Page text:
It got me thinking at first, “well, but that would mean that you couldn’t make a dictionary!” and then got further to thinking, “well, but words don’t mean anything in isolation; dictionaries are a crude way of dealing with the fact that it’s impractical with paper to give the context of the word you are curious about.”

(Bharadwaj Srigiriraju) #51

@jeremy I am a native speaker of Telugu, and I was wondering how useful training the language model is for languages like Telugu, Malayalam etc., which are classified as Agglutinative. Other languages that are agglutinative include Japanese, Korean, Turkic languages, and even Klingon :smiley: Apologies if these questions were asked before…

In a discussion about tokenization on Stack Overflow, it was mentioned that regular tokenization isn’t sufficient and a “full-blown morphological analysis” is needed to split sentences to respective tokens in agglutinative languages, as they don’t have proper word boundaries (like in languages such as English)… I couldn’t find a decent morphological analyzer for Telugu though… heck, not even spacy tokenizer (yet)… so I have to go ahead with regular english-like tokenization and cleaning for now.

  • Is training regular language model as described in lesson (using english-like tokenizer) the best way to model such language? How useful is a resulting language model when the tokens themselves might not be “correct”? Has anyone tried this and got good results? How good are embeddings when good percent of words themselves might be “duplicates” of each other, I bet we lose some relationships this way :thinking:

  • Can existing fasttext word embeddings be used in some way to make the model better? Maybe just to identify tokens and to initialize the weights?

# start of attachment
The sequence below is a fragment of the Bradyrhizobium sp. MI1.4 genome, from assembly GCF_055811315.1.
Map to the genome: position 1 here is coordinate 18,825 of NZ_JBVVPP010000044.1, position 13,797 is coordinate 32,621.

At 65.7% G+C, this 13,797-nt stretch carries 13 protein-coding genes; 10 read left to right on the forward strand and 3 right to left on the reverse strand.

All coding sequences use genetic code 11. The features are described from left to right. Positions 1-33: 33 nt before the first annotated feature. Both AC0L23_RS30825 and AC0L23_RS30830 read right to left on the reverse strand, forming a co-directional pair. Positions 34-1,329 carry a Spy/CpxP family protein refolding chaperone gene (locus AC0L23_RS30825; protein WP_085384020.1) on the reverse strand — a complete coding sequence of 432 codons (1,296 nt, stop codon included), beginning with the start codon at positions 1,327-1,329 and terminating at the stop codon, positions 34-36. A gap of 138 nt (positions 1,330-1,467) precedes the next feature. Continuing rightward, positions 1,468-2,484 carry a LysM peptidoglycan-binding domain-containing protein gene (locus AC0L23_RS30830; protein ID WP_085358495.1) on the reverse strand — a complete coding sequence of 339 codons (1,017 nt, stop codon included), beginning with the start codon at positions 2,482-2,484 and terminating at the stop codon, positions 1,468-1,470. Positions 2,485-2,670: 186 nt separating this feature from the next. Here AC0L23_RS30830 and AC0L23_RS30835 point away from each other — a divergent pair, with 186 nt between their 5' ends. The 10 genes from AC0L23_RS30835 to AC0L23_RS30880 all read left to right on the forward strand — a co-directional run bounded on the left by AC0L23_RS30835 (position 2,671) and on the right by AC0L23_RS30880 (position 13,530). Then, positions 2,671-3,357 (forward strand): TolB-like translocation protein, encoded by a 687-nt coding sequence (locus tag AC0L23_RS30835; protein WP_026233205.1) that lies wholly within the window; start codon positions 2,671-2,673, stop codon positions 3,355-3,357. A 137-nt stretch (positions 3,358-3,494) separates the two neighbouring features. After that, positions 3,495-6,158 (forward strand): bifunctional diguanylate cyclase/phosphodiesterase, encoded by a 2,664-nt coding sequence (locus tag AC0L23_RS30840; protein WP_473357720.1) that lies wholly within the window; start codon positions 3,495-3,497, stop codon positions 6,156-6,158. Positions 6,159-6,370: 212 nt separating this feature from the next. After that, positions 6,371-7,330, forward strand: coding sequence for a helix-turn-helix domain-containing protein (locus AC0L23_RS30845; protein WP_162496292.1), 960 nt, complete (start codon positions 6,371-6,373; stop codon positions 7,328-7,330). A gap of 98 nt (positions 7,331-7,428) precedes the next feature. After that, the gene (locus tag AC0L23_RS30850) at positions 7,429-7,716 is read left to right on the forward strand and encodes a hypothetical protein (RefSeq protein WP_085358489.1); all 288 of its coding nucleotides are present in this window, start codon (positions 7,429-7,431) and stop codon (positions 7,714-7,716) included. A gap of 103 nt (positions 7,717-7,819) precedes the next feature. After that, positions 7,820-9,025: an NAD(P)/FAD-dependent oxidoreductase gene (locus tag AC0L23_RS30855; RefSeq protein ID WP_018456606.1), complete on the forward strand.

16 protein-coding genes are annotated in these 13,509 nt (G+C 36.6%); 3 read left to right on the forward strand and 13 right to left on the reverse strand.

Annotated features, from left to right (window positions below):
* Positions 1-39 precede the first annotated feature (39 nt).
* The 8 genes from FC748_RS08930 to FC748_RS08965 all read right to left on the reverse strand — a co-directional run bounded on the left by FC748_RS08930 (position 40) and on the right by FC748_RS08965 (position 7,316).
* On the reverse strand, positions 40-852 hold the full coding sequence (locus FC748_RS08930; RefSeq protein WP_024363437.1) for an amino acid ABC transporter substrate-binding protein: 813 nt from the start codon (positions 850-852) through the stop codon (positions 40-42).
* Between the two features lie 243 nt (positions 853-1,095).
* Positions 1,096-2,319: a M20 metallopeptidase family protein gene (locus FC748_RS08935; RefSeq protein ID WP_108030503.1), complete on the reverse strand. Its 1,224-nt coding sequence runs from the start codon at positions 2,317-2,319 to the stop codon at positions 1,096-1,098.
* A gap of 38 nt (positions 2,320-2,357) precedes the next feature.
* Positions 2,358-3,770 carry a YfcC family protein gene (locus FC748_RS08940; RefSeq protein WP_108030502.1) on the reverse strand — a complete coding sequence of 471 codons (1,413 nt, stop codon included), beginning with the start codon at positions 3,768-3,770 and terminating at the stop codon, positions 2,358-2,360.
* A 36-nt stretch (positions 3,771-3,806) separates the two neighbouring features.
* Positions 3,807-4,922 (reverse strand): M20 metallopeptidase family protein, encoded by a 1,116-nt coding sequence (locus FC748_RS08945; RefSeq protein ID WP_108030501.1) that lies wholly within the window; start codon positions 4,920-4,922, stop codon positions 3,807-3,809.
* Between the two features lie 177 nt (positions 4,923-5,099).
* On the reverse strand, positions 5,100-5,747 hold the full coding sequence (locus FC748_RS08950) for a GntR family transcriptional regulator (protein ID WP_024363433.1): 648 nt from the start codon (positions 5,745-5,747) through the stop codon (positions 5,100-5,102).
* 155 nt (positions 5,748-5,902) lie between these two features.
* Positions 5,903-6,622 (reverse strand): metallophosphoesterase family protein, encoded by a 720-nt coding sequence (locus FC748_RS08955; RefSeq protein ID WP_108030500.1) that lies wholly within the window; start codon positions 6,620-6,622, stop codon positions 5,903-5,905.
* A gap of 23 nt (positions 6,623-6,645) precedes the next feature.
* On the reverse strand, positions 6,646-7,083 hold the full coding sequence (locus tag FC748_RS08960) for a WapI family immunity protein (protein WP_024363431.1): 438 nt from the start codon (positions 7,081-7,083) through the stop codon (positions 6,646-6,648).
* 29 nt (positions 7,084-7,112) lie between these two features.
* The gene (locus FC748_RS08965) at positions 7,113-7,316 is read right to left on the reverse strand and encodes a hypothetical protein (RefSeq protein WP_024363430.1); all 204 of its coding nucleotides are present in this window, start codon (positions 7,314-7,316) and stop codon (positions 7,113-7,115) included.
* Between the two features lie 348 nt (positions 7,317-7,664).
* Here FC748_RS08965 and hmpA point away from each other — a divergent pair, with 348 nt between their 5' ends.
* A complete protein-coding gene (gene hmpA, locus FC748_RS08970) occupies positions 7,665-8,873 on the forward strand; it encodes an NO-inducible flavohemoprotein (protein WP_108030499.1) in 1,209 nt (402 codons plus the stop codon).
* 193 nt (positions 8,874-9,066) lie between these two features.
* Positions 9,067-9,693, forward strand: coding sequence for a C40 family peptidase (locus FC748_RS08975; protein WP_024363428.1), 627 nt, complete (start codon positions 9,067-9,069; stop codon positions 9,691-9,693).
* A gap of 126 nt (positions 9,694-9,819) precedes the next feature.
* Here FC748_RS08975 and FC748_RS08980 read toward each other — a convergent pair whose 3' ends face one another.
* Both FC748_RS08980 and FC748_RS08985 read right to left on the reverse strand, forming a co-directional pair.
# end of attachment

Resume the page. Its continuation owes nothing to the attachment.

• Experiment: Training language model the traditional fastai way using wiki dumps and regular english-like tokenizer, and comparing word vector similarity in the resulting embeddings to create a new morphological analyzer for the language. I have a strong feeling this should give a decent analyzer, but I am not sure how to measure the token similarity and put the “similarity threshold” based on embeddings alone…

Any suggestions/ readings/ comments that would give me more perspective on this problem are welcome!

(Jeremy Howard) #52

It works great, but first you need to use sentencepiece to segment the corpus. This is an area that I’ve briefly experimented with but haven’t written up yet, and results looked really great.

If you or anyone else takes a serious look at this please let me know - I’d be happy to cooperate on a paper assuming you get good results. I know that @shoof is looking at Chinese, which has the same issue.

(Although I can’t speak for Klingon from experience…)

(Bharadwaj Srigiriraju) #53

Sentence piece looks promising, will check it out and keep you guys posted. Hoping to see some interesting results!

(Igor Kasianenko) #55

This might be useful: Plenty of parallel data for translation:

Does anyone deal with Hebrew or other languages, where prepositions are writen in one word with the word that they reffer to?